'Little Berlin,' the tiny German village divided by a Wall
The village of Moedlareuth, like Berlin, was divided by a Wall during the period of the Iron Curtain – a barrier that divided families, neighbours and friends.For 23 years, the tiny village of Moedlareuth in southern Germany was known as "Little Berlin" because it, too, was divided by a Wall that cut right through its middle.
Perhaps nowhere else were the absurd aspects of Germany's painful division more apparent than in Moedlareuth. Now, 20 years after the fall of both Walls, the town is looking back with a mix of sorrow, nostalgia and wry humour.
Twenty-three people lived in the East and 27 in the West.
"One side was ruled by NATO (the North Atlantic Treaty Organisation), the other by the Warsaw Pact (the Soviet-led military alliance)," said local councillor Klaus Gruenzner.
The Iron Curtain and the border dividing East and West Germany ran along the Tann, a stream which flows through the village and which, to this day, marks the boundary between the states of Bavaria and Thuringia.
From wood to concrete
Initially, the border was just a wooden fence. But it soon grew into a barbed wire and finally, in 1966, the communist authorities turned it into a concrete Wall -- 700 metres (2,300 feet) long and 3.3 metres high -- like the one dividing Berlin.
Everyone here remembers the "old Goller brothers." They died in the 1990s after being kept apart for nearly 20 years.
Max lived on the Western side of the village, Kurt on the Eastern side.
Kurt "wasn't even allowed to wave to his brother," recalled former Mayor Arnold Friedrich, as contact with the West was severely restricted.
When Kurt retired, he was finally allowed to visit his brother. But to do so, he had to travel 80 kilometres (50 miles) by way of an official border crossing to get to his brother's farmhouse which lay just 80 meters (yards) from his own home.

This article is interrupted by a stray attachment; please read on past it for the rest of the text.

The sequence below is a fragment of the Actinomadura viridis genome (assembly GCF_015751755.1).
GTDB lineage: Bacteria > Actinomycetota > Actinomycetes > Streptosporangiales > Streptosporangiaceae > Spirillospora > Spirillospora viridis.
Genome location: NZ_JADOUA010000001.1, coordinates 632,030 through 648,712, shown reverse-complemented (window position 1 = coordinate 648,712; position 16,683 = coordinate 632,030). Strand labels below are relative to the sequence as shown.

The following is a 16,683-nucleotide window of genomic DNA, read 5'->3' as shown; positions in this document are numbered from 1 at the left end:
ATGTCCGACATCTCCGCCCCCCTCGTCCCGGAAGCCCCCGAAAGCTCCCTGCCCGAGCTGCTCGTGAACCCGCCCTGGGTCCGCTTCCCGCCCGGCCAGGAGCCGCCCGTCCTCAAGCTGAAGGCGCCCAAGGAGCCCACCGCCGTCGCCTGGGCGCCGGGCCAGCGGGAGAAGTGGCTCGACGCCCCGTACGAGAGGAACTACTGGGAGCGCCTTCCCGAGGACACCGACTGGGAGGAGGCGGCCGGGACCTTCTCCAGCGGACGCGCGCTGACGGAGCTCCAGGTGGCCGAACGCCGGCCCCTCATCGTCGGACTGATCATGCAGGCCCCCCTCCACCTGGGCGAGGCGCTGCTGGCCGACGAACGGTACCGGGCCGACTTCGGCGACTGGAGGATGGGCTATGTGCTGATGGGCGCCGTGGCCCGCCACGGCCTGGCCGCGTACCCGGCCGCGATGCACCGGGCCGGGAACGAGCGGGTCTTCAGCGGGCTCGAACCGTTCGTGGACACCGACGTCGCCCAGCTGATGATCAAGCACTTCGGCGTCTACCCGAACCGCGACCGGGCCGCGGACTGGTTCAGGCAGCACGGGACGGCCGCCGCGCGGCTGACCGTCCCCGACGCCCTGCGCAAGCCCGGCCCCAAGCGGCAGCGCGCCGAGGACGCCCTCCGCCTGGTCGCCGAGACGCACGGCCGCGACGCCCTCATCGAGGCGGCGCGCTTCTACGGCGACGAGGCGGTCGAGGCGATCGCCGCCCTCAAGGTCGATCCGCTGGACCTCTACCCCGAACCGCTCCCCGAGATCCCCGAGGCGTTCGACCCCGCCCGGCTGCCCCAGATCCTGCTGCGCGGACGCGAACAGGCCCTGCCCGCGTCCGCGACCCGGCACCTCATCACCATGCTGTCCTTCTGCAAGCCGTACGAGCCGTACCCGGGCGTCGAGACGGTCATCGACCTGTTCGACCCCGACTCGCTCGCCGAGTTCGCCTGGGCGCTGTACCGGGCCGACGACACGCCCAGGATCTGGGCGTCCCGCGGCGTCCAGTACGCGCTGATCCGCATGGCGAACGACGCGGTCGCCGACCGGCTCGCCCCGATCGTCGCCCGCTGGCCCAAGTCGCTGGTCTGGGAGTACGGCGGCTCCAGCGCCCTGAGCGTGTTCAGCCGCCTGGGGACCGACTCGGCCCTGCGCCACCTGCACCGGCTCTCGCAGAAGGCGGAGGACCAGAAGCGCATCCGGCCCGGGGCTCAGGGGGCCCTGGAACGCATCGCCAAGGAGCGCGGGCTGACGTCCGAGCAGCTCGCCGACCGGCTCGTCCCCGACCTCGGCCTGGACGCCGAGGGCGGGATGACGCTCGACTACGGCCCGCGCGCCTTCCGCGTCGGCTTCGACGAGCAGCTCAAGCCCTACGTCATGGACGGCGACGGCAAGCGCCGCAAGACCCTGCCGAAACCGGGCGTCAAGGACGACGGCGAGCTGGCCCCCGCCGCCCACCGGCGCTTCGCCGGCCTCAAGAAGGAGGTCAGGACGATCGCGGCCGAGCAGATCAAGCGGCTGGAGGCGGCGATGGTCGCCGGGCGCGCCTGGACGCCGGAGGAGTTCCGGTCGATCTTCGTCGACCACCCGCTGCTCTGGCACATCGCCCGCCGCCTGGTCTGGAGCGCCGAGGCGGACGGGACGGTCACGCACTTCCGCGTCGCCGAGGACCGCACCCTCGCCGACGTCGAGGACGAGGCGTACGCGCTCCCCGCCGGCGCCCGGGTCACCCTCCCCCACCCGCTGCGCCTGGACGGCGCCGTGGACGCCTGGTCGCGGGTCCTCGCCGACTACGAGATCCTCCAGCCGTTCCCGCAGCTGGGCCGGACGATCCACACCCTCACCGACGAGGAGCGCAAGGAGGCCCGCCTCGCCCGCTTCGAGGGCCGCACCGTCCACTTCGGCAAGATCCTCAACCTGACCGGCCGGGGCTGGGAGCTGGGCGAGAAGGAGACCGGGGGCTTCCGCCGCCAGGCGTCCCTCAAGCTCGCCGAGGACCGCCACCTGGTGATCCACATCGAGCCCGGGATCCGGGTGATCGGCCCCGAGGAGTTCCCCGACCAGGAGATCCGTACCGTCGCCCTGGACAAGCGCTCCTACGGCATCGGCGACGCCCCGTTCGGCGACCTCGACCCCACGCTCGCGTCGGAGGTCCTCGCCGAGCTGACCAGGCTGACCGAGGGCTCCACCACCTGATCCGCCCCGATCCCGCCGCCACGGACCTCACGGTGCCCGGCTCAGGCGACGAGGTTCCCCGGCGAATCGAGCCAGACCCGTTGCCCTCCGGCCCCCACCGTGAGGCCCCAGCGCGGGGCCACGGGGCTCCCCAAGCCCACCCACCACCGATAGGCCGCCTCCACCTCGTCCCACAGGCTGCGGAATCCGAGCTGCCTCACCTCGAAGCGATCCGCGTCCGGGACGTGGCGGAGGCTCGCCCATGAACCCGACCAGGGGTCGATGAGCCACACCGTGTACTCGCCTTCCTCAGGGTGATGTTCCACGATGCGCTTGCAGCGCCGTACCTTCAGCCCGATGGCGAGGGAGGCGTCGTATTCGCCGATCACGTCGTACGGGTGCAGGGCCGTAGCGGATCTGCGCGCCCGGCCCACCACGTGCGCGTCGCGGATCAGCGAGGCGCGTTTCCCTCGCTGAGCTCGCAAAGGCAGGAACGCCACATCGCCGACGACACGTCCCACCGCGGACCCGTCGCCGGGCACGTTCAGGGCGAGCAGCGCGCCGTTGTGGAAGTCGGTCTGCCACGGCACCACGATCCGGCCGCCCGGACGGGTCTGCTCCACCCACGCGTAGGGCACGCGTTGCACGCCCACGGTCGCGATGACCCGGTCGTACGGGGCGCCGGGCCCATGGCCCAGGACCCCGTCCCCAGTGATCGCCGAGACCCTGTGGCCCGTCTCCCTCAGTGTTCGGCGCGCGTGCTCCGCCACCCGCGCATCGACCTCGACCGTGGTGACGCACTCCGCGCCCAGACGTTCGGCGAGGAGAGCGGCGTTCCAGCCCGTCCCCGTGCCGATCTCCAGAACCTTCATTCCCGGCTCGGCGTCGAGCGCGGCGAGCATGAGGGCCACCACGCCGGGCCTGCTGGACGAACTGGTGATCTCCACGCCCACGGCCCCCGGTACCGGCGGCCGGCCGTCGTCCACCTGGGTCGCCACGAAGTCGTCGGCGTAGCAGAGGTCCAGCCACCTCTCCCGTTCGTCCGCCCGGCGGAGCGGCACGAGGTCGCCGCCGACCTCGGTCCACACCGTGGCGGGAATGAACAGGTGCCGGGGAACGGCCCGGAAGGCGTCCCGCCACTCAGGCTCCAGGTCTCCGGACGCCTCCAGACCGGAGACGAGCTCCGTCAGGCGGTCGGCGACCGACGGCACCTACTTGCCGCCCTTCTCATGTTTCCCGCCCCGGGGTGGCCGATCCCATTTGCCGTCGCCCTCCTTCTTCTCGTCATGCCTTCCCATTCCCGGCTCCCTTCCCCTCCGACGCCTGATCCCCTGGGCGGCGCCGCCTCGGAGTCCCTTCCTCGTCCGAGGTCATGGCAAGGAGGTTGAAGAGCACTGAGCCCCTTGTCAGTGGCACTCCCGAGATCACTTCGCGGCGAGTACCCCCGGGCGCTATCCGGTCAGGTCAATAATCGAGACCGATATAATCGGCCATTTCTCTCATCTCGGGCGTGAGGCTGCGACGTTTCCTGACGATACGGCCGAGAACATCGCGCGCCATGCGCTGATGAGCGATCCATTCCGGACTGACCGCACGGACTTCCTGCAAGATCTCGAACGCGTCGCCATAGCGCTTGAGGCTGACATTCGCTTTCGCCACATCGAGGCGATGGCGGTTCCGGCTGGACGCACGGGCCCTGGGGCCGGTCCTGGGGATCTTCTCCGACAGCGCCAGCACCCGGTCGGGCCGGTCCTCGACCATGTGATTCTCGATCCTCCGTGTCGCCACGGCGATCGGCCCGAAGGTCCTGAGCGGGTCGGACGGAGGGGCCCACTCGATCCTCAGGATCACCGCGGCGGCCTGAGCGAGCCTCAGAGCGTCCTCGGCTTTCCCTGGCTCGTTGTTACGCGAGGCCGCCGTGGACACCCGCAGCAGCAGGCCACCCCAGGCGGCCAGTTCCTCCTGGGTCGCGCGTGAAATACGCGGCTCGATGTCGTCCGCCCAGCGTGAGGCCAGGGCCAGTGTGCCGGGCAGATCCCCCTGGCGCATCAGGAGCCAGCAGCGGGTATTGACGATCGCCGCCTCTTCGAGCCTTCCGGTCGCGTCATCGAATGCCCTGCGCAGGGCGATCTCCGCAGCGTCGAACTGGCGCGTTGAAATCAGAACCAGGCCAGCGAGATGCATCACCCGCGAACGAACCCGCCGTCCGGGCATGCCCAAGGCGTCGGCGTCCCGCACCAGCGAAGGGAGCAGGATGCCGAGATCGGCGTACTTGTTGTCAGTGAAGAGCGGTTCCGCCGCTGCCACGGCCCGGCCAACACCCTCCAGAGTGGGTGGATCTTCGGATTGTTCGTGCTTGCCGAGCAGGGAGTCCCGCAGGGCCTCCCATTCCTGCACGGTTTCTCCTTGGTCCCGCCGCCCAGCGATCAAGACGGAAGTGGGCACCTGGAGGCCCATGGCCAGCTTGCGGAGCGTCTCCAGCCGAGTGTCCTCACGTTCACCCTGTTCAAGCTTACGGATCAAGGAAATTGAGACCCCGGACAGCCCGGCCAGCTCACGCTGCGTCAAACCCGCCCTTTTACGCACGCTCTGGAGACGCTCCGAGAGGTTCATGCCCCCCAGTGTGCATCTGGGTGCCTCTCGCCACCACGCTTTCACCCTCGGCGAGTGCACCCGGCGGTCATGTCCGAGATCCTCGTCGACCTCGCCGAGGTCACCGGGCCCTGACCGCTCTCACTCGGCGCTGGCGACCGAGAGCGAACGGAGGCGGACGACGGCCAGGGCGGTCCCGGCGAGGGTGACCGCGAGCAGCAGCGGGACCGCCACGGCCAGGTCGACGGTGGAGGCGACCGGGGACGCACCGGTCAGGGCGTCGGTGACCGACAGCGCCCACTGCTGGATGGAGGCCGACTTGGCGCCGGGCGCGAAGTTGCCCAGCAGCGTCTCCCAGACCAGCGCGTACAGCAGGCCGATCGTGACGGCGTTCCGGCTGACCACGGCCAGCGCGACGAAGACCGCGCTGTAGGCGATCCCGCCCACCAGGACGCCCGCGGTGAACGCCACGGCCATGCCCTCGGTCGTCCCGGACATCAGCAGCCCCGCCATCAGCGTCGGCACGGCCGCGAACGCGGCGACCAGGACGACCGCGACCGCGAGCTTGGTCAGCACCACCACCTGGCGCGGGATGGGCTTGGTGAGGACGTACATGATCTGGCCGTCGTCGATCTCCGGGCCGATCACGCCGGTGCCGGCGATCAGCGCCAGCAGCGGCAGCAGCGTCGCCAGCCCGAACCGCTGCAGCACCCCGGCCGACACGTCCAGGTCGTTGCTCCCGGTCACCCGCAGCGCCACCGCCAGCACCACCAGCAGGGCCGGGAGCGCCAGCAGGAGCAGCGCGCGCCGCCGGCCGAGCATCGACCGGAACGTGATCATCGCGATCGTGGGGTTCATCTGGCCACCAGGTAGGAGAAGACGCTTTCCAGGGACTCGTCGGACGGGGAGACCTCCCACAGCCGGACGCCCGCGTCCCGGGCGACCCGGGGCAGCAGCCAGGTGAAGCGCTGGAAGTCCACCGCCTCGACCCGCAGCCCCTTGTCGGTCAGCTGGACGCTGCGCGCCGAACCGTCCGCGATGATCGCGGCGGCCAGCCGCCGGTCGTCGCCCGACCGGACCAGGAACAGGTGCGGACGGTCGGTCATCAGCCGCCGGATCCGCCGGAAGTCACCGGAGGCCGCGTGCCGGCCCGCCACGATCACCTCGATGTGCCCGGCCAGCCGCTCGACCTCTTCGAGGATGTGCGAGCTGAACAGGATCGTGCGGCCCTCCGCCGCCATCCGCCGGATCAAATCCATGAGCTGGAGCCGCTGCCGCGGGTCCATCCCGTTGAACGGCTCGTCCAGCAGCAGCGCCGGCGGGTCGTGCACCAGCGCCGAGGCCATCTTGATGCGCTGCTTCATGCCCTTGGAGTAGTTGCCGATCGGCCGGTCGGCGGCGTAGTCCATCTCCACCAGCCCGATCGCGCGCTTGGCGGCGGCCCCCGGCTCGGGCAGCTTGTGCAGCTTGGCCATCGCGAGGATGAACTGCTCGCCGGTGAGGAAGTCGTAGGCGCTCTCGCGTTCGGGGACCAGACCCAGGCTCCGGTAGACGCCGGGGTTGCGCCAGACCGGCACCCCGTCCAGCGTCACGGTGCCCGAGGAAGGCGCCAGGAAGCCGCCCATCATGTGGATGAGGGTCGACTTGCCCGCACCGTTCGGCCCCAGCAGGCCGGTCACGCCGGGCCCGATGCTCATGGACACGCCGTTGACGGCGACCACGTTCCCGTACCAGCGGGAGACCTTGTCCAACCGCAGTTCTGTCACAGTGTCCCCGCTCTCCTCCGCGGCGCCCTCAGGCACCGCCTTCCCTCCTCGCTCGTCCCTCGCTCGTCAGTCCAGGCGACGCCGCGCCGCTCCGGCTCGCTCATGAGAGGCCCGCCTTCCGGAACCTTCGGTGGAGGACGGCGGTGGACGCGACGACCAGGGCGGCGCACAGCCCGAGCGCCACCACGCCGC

When the Wall came down in 1989, the two brothers fell into each other's arms. Kurt was 84, Max was 82. No one in the village has forgotten that day.
The inhabitants of Moedlareuth-East lived their lives in an open prison. Without a special permit, no one could visit them.
"The villagers employed in the nearby town had to go through three checkpoints to get to work," said Arnold Friedrich. "If they'd forgotten their papers, they weren't allowed through. And that despite the fact that the soldiers on duty knew them because they saw them every day.”
A sleepy surprise
When the Berlin Wall fell on the night of November 9, 1989, the inhabitants of "Little Berlin" were fast asleep. No one knew that their world had come to an end.
The revolution only swept into Moedlareuth a month later when a crossing point was officially cut into the Wall. On that Saturday, the whole village stood on either side of the gate waiting for it to open.
And after 23 years, neighbours met neighbours, old friends embraced and families were reunited.
Everyone was crying. Mulled wine was served and the local brass band turned up in full regalia to celebrate. Former Western Mayor Arnold Friedrich was the first to cross.
"I was in my office and someone called me on the phone saying, 'You're the mayor, come quick,'” said Friedrich.
Twenty years later, he remembers the day as one of the most joyous of his life. "We were over the moon, we were so happy," he said.
When the Wall came down, sightseers came from far and wide with their cameras, chasing the villagers right into their garden sheds.
"The West German tourists were knocking on all the doors,” recalled the director of the local museum, Robert Lebegern. “They wanted to see how one lived in the East. They asked us if we had running water and television. It was like being in a zoo.”